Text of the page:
Grow an Indoor Winter Garden: The Best Greens and Herbs

| 12/10/2011 6:32:32 PM

Heidi CardenasBased in Lake County, Illinois, Heidi Cardenas has been freelancing since 2000. She studied business administration at the College of Lake County and has a background in human resources administration. She has written for "Chicago Parent Magazine" and guest blogs for The Herb Companion, Natural Living and TribLocal. She enjoys writing on a wide range of topics, but especially gardening, natural living, and home and family eco topics, and she helps you get your green on at  

If you like salads, salsas and pestos, you will love fresh greens like cilantro, basil, baby lettuce and parsley. These may be available at your local grocers year round for a premium price, packaged or loose, but you can easily grow them yourself indoors in the winter months for fresh, inexpensive and organic green food. 

Because the sun isn't as available in winter as it is during other times of the year, an artificial light source is important to successfully grow greens indoors during this time of year. A fluorescent grow light and a sturdy shelf with a tray to catch water are all that you need to grow several pots of greens from October to March. To avoid conditions like wilt and black fly that can kill newly emerging seedlings, a light seed starting mix is important. If you are ambitious and want to grow a lot of greens, a rack with three or four shelves and a couple of fluorescent lights suspended on chains will provide an organized area for your indoor garden.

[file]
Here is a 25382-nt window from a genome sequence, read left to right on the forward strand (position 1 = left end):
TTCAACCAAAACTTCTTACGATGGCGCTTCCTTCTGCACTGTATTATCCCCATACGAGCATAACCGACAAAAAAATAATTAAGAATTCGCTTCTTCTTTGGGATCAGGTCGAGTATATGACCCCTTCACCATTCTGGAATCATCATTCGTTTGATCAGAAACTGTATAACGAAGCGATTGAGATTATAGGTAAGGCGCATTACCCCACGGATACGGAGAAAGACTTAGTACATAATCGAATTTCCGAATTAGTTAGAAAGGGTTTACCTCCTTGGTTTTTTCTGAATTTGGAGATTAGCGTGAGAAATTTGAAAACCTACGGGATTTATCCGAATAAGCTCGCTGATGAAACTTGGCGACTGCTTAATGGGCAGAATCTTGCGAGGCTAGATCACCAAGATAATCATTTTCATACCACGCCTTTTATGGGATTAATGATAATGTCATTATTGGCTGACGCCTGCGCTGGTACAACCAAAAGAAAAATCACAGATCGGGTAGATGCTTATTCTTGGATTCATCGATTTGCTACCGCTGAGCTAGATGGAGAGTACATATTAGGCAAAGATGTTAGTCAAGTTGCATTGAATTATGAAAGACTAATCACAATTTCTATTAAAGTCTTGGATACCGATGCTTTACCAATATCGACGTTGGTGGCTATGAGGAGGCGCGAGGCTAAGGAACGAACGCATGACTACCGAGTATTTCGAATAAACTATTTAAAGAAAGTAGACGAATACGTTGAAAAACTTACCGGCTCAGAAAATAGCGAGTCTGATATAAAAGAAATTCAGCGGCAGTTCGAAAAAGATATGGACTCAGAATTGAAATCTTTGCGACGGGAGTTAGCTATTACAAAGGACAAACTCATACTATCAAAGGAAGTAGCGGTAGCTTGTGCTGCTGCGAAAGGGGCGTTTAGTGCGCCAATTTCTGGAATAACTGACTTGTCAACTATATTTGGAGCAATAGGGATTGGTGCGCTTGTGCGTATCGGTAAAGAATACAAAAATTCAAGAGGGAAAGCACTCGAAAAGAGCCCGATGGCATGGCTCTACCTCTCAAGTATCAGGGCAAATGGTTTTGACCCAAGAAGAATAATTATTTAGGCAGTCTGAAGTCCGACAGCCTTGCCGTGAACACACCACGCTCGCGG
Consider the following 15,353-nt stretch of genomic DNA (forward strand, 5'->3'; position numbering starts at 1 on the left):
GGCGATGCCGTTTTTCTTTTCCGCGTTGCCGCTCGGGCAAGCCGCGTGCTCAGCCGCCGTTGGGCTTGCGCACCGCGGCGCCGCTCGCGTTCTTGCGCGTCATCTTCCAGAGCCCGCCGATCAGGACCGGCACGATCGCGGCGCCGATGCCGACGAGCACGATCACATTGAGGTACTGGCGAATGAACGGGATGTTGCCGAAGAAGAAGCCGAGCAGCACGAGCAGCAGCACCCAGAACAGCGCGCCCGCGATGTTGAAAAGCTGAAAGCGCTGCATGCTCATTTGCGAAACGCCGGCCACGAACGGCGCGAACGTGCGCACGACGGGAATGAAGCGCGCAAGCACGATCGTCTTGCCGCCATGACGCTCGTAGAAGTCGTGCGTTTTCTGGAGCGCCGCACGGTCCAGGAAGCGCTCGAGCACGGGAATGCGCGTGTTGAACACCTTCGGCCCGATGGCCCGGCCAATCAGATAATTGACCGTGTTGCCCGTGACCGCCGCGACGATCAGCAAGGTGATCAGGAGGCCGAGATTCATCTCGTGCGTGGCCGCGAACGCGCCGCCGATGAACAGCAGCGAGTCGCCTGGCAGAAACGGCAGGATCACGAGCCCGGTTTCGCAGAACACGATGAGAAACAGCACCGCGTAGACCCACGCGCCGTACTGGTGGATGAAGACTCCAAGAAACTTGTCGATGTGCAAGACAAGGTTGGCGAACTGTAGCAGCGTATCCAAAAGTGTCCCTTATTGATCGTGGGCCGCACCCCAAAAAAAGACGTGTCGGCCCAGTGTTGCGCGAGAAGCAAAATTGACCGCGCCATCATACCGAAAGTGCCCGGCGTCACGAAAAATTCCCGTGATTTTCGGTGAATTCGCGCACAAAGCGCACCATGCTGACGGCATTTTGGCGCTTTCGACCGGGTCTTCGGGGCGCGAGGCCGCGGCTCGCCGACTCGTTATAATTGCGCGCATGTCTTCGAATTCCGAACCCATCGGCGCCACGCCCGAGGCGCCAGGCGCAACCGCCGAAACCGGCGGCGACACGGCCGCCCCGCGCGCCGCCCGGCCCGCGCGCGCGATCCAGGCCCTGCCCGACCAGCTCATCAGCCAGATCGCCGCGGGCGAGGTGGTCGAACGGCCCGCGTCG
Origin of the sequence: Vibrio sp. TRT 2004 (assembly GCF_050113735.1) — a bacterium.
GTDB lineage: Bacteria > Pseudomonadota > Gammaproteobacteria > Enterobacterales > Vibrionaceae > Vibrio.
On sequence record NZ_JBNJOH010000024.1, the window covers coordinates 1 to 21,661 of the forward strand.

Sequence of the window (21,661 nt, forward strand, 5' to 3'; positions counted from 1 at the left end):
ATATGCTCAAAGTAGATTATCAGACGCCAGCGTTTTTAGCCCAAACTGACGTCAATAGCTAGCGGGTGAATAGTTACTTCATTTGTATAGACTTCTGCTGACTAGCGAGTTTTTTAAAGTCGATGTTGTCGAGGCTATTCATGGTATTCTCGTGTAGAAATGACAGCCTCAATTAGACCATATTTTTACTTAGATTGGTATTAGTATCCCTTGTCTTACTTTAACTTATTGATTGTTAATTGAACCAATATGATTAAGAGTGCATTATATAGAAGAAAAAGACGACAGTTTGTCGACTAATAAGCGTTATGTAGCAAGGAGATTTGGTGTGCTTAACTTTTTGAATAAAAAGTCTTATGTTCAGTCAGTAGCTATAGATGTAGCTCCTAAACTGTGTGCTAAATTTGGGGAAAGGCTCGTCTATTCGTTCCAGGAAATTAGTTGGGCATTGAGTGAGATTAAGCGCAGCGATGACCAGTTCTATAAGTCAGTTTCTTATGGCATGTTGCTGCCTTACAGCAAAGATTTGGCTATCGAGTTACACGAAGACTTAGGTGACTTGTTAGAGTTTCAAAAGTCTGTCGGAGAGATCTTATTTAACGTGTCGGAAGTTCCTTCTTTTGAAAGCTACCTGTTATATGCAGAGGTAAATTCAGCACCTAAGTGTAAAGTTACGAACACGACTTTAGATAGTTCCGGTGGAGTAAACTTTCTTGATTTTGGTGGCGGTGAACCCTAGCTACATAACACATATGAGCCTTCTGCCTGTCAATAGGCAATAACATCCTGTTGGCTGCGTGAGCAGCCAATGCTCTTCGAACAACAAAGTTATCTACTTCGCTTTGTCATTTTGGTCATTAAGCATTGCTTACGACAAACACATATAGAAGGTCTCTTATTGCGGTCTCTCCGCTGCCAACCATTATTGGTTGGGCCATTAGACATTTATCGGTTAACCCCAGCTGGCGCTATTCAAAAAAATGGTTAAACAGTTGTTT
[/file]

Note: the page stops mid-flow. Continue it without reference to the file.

Mesclun, a mixture of greens that includes leaf lettuces, chervil, arugula, endive, spinach, Swiss chard, mustard greens and dandelion, is an ideal mix for growing indoors in winter. The seeds sprout into an enticing mix of tender leafy greens that are perfect for salads. When cut, they will grow back in about a week for a continuous crop. 

spinach greens 

Spinach is another easy-to-grow leafy green suited for an indoor winter garden. The tasty dark green leaves are packed with vitamins and minerals including vitamins A, C, E, K and B6, protein, zinc, calcium, magnesium and iron—valuable nutrients for health and well-being. Seeds soaked overnight before planting will sprout in about a week into young spinach plants that are ready for cutting in a couple of weeks with proper light and water.

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